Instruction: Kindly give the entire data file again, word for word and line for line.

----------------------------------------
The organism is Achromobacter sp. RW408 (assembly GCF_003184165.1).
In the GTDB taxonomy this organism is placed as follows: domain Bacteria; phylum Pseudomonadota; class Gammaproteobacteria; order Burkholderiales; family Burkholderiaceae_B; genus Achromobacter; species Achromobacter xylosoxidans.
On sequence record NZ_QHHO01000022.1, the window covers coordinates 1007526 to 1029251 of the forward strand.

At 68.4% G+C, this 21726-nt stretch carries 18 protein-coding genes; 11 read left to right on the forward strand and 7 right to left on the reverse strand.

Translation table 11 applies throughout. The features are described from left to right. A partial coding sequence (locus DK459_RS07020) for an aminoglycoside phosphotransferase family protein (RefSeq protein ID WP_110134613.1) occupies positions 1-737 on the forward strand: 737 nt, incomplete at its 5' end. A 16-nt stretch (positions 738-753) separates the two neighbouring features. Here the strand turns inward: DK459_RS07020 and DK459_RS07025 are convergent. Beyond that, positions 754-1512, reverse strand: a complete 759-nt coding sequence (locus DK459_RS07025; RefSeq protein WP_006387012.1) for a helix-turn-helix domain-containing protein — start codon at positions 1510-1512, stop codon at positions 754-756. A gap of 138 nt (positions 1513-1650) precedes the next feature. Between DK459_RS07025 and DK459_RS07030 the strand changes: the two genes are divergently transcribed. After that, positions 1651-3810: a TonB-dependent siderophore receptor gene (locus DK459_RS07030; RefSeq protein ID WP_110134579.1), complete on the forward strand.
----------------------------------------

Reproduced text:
The organism is Achromobacter sp. RW408 (assembly GCF_003184165.1).
In the GTDB taxonomy this organism is placed as follows: domain Bacteria; phylum Pseudomonadota; class Gammaproteobacteria; order Burkholderiales; family Burkholderiaceae_B; genus Achromobacter; species Achromobacter xylosoxidans.
On sequence record NZ_QHHO01000022.1, the window covers coordinates 1007526 to 1029251 of the forward strand.

At 68.4% G+C, this 21726-nt stretch carries 18 protein-coding genes; 11 read left to right on the forward strand and 7 right to left on the reverse strand.

Translation table 11 applies throughout. The features are described from left to right. A partial coding sequence (locus DK459_RS07020) for an aminoglycoside phosphotransferase family protein (RefSeq protein ID WP_110134613.1) occupies positions 1-737 on the forward strand: 737 nt, incomplete at its 5' end. A 16-nt stretch (positions 738-753) separates the two neighbouring features. Here the strand turns inward: DK459_RS07020 and DK459_RS07025 are convergent. Beyond that, positions 754-1512, reverse strand: a complete 759-nt coding sequence (locus DK459_RS07025; RefSeq protein WP_006387012.1) for a helix-turn-helix domain-containing protein — start codon at positions 1510-1512, stop codon at positions 754-756. A gap of 138 nt (positions 1513-1650) precedes the next feature. Between DK459_RS07025 and DK459_RS07030 the strand changes: the two genes are divergently transcribed. After that, positions 1651-3810: a TonB-dependent siderophore receptor gene (locus DK459_RS07030; RefSeq protein ID WP_110134579.1), complete on the forward strand.